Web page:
Aspartic proteases are a catalytic type of protease enzymes that use an activated water molecule bound to one or more aspartate residues for catalysis of their peptide substrates. In general, they have two highly conserved aspartates in the active site and are optimally active at acidic pH.
These proteases share a common catalytic mechanism that involves a nucleophilic cysteine thiol in a catalytic triad or dyad. Cysteine proteases are commonly encountered in fruits including the papaya, pineapple, fig and kiwifruit. The proportion of protease tends to be higher when the fruit is unripe.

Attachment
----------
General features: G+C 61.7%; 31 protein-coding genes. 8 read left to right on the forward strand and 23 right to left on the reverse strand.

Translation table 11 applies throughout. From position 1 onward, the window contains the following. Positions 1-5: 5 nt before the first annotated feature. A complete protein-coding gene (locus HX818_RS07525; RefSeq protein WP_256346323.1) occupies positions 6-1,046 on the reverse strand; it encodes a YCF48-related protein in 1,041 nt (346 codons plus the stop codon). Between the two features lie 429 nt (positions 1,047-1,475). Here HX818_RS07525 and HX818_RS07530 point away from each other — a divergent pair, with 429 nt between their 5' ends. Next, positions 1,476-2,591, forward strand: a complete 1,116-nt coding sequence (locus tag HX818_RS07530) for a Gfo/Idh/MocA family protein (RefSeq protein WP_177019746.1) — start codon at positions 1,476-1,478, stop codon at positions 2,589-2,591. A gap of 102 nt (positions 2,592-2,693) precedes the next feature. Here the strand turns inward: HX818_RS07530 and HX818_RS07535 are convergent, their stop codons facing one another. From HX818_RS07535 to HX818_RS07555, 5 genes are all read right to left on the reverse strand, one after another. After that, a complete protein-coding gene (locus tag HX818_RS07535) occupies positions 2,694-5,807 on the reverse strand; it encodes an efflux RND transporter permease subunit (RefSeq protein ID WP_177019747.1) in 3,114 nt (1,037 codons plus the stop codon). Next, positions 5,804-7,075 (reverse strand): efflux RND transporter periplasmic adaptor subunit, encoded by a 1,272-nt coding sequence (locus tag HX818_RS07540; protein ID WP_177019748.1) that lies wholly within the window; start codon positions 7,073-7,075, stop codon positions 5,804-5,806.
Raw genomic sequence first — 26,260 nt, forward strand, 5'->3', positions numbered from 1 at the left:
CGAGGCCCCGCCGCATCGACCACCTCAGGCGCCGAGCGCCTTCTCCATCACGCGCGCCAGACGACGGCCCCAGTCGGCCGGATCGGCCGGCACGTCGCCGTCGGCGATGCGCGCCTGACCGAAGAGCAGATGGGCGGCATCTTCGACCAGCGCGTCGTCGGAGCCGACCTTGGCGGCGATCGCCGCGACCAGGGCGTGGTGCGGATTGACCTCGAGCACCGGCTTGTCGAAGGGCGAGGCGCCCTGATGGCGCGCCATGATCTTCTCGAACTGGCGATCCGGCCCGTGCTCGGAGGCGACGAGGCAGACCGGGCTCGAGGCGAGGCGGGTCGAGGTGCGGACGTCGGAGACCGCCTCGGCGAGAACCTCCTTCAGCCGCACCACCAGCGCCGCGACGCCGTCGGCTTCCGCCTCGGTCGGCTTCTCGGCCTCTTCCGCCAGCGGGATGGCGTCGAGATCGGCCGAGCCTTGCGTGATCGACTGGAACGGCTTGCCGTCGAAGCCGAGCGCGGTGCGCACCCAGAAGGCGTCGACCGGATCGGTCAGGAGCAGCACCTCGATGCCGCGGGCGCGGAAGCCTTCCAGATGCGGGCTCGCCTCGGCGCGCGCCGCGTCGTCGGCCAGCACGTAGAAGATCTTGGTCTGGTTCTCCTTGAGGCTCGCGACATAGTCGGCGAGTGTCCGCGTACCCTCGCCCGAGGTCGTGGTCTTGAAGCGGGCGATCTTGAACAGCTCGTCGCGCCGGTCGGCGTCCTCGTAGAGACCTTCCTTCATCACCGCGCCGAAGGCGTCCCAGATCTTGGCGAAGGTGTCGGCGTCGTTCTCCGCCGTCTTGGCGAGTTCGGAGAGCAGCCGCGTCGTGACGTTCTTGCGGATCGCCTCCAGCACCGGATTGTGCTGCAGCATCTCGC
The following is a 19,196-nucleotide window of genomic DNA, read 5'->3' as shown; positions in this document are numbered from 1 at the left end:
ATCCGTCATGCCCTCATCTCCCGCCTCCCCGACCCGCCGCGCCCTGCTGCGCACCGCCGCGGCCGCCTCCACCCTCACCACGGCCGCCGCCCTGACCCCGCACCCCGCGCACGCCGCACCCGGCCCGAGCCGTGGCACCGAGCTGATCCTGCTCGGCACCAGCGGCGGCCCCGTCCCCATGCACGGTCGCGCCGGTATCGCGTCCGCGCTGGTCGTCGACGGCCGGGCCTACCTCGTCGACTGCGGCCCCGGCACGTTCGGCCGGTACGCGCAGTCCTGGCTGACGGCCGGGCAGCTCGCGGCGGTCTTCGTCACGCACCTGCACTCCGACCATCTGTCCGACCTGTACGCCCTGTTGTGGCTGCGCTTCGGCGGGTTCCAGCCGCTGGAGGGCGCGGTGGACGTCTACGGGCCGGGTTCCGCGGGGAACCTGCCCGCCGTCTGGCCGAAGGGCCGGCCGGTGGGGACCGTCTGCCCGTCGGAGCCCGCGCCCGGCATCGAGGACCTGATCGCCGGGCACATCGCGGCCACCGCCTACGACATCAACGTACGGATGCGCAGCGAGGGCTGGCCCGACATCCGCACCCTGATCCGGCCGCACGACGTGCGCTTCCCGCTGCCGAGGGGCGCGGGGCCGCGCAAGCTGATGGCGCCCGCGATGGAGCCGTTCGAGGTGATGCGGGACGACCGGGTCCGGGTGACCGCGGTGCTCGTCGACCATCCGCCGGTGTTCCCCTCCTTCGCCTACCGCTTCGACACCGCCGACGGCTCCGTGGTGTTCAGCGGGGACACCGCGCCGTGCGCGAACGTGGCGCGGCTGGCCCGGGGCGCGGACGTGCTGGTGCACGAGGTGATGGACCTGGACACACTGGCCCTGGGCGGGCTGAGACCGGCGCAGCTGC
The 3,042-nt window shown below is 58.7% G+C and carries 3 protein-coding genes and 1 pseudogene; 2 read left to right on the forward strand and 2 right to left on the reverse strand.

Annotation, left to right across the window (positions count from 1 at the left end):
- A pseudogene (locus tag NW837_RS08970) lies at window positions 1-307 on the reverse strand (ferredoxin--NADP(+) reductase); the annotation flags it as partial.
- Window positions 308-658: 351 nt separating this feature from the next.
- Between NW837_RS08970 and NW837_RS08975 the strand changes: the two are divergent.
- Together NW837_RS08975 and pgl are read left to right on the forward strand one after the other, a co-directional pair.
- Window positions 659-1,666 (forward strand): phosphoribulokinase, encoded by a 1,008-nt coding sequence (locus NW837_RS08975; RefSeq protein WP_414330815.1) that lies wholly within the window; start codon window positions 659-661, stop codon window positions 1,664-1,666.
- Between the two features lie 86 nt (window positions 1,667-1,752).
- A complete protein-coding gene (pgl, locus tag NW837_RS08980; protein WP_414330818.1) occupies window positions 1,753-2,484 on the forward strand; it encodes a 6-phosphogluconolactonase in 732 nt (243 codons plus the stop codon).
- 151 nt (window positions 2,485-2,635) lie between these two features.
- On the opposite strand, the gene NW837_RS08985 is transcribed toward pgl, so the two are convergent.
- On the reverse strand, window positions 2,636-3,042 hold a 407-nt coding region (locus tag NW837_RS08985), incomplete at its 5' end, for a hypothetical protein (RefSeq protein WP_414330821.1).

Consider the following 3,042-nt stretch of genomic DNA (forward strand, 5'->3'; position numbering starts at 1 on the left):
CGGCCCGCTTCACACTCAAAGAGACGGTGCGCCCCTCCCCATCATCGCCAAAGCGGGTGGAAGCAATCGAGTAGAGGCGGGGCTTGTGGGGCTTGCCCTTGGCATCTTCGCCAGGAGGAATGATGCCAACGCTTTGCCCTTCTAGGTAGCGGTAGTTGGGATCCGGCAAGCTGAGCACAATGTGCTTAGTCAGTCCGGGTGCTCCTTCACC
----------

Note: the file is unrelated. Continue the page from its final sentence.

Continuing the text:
The serine proteases differ in their sequence and in their substrate specificity: the bacterial protease subtilisin (one of the major enzymes that resulted in the advertising slogan “the cleaning power of enzymes!”) will cleave essentially any
Threonine proteases use the secondary alcohol of their N-terminal threonine as a nucleophile to perform catalysis. The threonine must be N-terminal since the terminal amine of the same residue acts as a general base by polarising an ordered water which deprotonates the alcohol to increase its reactivity as a nucleophile.